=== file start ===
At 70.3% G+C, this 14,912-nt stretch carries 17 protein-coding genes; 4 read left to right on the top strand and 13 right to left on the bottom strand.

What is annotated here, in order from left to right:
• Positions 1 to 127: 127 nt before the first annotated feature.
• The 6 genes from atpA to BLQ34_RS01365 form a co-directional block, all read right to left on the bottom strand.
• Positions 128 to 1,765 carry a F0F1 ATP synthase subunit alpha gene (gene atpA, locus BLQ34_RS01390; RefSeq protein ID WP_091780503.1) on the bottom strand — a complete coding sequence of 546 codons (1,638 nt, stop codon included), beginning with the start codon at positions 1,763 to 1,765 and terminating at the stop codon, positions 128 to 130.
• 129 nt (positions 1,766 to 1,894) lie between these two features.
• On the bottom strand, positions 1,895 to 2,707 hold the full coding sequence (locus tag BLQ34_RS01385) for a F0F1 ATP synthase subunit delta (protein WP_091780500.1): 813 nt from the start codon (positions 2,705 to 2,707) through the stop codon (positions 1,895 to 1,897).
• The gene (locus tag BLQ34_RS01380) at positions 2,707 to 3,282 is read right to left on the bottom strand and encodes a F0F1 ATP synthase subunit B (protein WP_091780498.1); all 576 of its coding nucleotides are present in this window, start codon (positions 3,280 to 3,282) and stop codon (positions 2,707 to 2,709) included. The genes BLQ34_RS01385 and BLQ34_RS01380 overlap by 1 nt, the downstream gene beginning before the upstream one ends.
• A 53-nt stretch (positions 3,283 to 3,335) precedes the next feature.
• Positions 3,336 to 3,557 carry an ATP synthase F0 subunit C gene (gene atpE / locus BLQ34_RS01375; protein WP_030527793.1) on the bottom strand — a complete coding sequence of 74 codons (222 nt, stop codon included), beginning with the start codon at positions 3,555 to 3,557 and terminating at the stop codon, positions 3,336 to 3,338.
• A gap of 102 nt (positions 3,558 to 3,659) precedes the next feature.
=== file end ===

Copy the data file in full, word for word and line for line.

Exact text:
At 70.3% G+C, this 14,912-nt stretch carries 17 protein-coding genes; 4 read left to right on the top strand and 13 right to left on the bottom strand.

What is annotated here, in order from left to right:
• Positions 1 to 127: 127 nt before the first annotated feature.
• The 6 genes from atpA to BLQ34_RS01365 form a co-directional block, all read right to left on the bottom strand.
• Positions 128 to 1,765 carry a F0F1 ATP synthase subunit alpha gene (gene atpA, locus BLQ34_RS01390; RefSeq protein ID WP_091780503.1) on the bottom strand — a complete coding sequence of 546 codons (1,638 nt, stop codon included), beginning with the start codon at positions 1,763 to 1,765 and terminating at the stop codon, positions 128 to 130.
• 129 nt (positions 1,766 to 1,894) lie between these two features.
• On the bottom strand, positions 1,895 to 2,707 hold the full coding sequence (locus tag BLQ34_RS01385) for a F0F1 ATP synthase subunit delta (protein WP_091780500.1): 813 nt from the start codon (positions 2,705 to 2,707) through the stop codon (positions 1,895 to 1,897).
• The gene (locus tag BLQ34_RS01380) at positions 2,707 to 3,282 is read right to left on the bottom strand and encodes a F0F1 ATP synthase subunit B (protein WP_091780498.1); all 576 of its coding nucleotides are present in this window, start codon (positions 3,280 to 3,282) and stop codon (positions 2,707 to 2,709) included. The genes BLQ34_RS01385 and BLQ34_RS01380 overlap by 1 nt, the downstream gene beginning before the upstream one ends.
• A 53-nt stretch (positions 3,283 to 3,335) precedes the next feature.
• Positions 3,336 to 3,557 carry an ATP synthase F0 subunit C gene (gene atpE / locus BLQ34_RS01375; protein WP_030527793.1) on the bottom strand — a complete coding sequence of 74 codons (222 nt, stop codon included), beginning with the start codon at positions 3,555 to 3,557 and terminating at the stop codon, positions 3,336 to 3,338.
• A gap of 102 nt (positions 3,558 to 3,659) precedes the next feature.